Hyundai Motor Group’s top engineers say priority is to make better use of passengers’ time inside vehicles
Hyundai Motor Group`s multipurpose seat system is displayed during the carmaker`s UX Tech Day event held in Seoul on Friday. The system optimizes seat positions for different purposes like a parent with a baby. (Yonhap)
Hyundai Motor Group on Friday unveiled its vision for future mobility with its purpose-built vehicle and the latest user experience technology that underlies it, with an aim to help drivers and passengers make better use of their time inside the vehicle.
Showcasing prototypes and technologies at UX Tech Day 2022 in Seoul on Friday, engineers at the carmaker said these future mobility features are set to make a market debut after 2025.
According to the carmaker, dozens of patent technologies have been applied to prototypes, such as an extended cargo area by removing the first row passenger seat for a pickup van concept with six different modular arrangements for different cargo situations. A door can also be adjusted to open wider or lower for the passenger’s convenience. A third row of seats can be adjusted to be pulled farther to the front to avoid shoulder-bumping between passengers sitting next to each other.
“By having the safety of customers at the top of our agenda, we studied how to offer new mobility features to passengers through writing different scenarios based on the research and conducting focus group interviews,” said Hyundai Motor Group’s product user experience chief Kim Hyo-lin.
“Because future mobility will allow drivers and passengers more freedom (inside the vehicle), offering satisfactory user experience will be the critical value and the point of research for engineers like us,” said Hyundai Motor Group’s car body development center chief Ryu Ji-sung.
According to Ryu, 25 new technologies have been applied to diversify and add value to various convenience features inside the PBV concept models.
“Although we came up with new technologies to innovate the user experience inside the car, the concept of PBV is still not fully understood and considered within the current legal framework. We will continue to seek ways (to innovate user experience in the future mobility) while abiding by the current law,” said Yang Hee-won, Hyundai Motor Group’s product development head and vice president.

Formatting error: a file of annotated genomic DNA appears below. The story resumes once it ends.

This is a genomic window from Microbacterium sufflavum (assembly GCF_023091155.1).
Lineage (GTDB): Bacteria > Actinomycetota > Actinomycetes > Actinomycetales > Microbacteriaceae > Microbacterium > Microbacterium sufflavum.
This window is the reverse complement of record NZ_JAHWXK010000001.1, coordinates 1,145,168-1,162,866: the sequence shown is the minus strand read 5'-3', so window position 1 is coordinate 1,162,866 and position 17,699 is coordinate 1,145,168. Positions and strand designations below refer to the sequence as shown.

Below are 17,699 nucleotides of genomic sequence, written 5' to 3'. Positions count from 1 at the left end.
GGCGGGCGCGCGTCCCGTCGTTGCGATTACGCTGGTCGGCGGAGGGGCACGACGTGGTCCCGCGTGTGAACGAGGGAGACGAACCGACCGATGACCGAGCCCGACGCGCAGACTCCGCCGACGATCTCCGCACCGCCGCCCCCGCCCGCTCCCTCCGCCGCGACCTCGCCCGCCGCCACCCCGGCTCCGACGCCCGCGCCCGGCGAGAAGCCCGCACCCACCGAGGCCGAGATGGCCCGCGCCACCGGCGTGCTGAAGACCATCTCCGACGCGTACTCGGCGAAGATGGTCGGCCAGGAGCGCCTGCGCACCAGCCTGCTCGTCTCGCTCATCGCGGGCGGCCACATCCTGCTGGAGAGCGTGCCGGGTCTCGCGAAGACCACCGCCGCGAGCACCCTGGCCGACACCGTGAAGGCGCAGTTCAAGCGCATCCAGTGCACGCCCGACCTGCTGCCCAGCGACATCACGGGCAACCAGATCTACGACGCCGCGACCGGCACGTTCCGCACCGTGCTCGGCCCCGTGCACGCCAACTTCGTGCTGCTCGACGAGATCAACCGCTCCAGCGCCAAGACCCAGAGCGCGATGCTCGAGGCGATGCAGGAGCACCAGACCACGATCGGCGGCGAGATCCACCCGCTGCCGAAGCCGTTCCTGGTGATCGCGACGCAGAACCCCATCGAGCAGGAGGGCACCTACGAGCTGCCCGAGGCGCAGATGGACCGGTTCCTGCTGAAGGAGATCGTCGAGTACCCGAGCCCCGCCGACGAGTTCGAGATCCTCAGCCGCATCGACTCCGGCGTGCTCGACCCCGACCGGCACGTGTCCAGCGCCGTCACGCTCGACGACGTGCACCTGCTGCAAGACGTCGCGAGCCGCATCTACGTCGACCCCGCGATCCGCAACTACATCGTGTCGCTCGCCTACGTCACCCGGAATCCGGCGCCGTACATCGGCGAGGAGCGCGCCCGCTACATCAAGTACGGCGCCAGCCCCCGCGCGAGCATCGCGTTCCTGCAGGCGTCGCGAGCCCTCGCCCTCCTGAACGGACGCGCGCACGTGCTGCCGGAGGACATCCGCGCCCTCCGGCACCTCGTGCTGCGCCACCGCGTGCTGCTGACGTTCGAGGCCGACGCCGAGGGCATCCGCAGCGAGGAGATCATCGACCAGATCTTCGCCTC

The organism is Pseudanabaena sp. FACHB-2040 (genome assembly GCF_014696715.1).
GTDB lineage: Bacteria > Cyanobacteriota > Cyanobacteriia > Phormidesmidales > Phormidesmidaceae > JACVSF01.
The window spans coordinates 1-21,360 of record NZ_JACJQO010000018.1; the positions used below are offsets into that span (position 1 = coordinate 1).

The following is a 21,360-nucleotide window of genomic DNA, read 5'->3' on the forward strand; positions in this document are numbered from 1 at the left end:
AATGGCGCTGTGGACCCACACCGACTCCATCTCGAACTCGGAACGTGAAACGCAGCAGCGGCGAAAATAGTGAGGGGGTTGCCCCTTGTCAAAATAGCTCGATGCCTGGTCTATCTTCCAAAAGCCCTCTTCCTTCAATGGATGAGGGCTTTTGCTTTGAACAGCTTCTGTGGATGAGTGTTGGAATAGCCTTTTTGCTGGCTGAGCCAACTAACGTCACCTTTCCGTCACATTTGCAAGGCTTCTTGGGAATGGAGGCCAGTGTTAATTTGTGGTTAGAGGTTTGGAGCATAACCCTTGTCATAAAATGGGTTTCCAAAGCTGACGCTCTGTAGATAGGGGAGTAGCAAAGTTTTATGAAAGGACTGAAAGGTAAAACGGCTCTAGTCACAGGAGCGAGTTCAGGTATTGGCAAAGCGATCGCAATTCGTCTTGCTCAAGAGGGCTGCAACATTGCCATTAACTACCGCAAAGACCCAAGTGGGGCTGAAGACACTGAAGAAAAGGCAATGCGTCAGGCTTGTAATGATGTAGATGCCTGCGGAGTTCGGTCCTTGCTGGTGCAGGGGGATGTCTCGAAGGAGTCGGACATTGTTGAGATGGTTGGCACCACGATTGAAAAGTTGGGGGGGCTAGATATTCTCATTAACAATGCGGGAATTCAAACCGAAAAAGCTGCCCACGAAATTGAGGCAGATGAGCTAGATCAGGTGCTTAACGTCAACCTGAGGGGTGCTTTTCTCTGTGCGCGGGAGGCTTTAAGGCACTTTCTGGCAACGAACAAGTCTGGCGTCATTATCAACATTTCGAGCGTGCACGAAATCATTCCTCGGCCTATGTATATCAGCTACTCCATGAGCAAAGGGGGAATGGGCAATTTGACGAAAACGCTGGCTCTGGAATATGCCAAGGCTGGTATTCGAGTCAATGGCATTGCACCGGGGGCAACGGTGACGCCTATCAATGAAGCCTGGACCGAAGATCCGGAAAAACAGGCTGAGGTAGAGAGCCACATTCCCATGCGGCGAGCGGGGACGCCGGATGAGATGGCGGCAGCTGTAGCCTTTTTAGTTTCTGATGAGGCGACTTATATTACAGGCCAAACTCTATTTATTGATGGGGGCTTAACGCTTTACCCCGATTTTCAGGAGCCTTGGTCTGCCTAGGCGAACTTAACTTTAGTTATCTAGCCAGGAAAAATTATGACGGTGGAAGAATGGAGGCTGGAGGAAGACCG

According to Yang, many countries do not legally allow seats to face backwards in passenger cars, making it difficult for carmakers to redesign the seats to fully make use of dead space. In Korea, neither a carmaker nor driver can install artificial structures inside the car, due to hazards when the car suddenly stops.
While US vehicle makers like Rivian and Canoo have also rolled out concept cars with user-focused features such as a removable roof and in-truck storage for a slide-out camping kitchen, Hyundai Motor Group said it would be a competition of who launches what first in the market.
“From an engineer’s point of view, (their) technologies’ level of completion is still at a nascent stage, something at an ideation level. I would say they (US carmakers) have some exaggerations,” said Ryu.
Yang said future mobility is also about creating stories that make Hyundai vehicles more special and distinctive.
“In the past, vehicles were all about copying each other’s technologies for certain features. Now the trend will shift towards what engineers can do to amplify stories for time inside the vehicles and developing technologies that are well-matched to the car,” said Yang.
The carmaker in February unveiled a PBV concept built on Kia’s flagship Ray model as a single-seater van. In May, Hyundai showcased the Niro EV-based Niro Plus specially designed for taxis.
For the mass production of PBVs, Kia announced a plan earlier this year to build PBV-dedicated electric vehicle manufacturing facilities in Korea, with capacity to produce 150,000 units annually.
By Kim Da-sol (firstname.lastname@example.org)